— A Nissan Altima headlight lawsuit alleges the low-beam headlights can become so dim that car owners are afraid to drive at night.
According to the Altima class action lawsuit, 2013-2018 Altimas are equipped with halogen headlights that use defective reflective assemblies.
The headlight lawsuit alleges the reflective surface becomes dull, causing the lights to become dull and dim to the point drivers may be pulled over by police.
Nissan has allegedly known about the dim Altima headlights since at least 2013 but has failed to warn customers about the dangers.
The Altima headlight lawsuit also alleges Nissan refuses to offer free replacement parts, sticking owners with expenses up to $1,200 for both headlight assemblies.
The three Nissan owners who sued claim replacing just the headlight bulbs won't help because the reflective surfaces of the headlight assemblies are the real problem.
According to the lawsuit, the headlight assembly is a sealed unit that houses the low-beam and high-beam headlights and the reflector cup and lens. The projector headlight bulb is housed within a highly reflective cup or bowl which reflects the light from the bulb forward through a semi-spherical focusing lens.
The Altima headlight lawsuit alleges "compact projector headlamps must be carefully manufactured and designed to ensure that the reflector cup is robust enough to withstand heat from the light bulb. Moreover, halogen bulbs generate significantly more heat than other kinds of bulbs, such as Xenon or LED bulbs."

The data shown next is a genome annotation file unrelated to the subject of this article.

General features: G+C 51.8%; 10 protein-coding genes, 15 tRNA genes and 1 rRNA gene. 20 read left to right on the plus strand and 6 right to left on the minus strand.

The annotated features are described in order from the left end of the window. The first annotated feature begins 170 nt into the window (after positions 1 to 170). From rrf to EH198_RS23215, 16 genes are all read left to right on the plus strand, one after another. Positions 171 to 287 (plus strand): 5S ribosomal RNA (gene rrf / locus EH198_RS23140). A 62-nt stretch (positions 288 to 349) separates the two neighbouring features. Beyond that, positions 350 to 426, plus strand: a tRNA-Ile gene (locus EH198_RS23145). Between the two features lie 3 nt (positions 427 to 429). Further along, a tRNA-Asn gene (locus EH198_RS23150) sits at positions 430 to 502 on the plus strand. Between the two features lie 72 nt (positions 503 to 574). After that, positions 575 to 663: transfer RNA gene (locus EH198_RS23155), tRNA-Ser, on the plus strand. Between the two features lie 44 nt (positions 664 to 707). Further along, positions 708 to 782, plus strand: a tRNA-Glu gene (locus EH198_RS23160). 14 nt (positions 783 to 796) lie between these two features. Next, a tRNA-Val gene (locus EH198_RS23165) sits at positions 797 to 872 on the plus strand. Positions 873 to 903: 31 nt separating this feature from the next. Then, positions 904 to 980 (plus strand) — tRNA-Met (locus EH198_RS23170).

Additionally, the seals must protect against moisture which can damage the reflector cups.
The Altima headlights are allegedly not strong enough to withstand heat and seal out humidity which causes the reflective surface of the projector cup to burn or “outgas,” meaning the reflective coating vaporizes. The coating cannot reflect the headlights which makes them too dim to safely drive.
The headlight lawsuit also alleges the headlights can become dim because the burned and vaporized reflector material can cover the lens of the headlights.
Altima drivers complain about making the choice to not drive at night or choosing to drive without being able to see the road. Further, the police allegedly may pull over a driver because the headlights are too dim, and the class action alleges the dull headlights have caused Altimas to crash.
The Altima headlight lawsuit alleges the problems can occur after only a few years of use, and it's not possible to remove the haze or replace the reflector cup because the headlight assembly is sealed.
The Nissan Altima headlight lawsuit was filed in the U.S. District Court for the Middle District of Tennessee: Suarez, et al., vs. Nissan North America, Inc.
The plaintiffs are represented by Spragens Law PLC, Chimicles Schwartz Kriner & Donaldson-Smith LLP.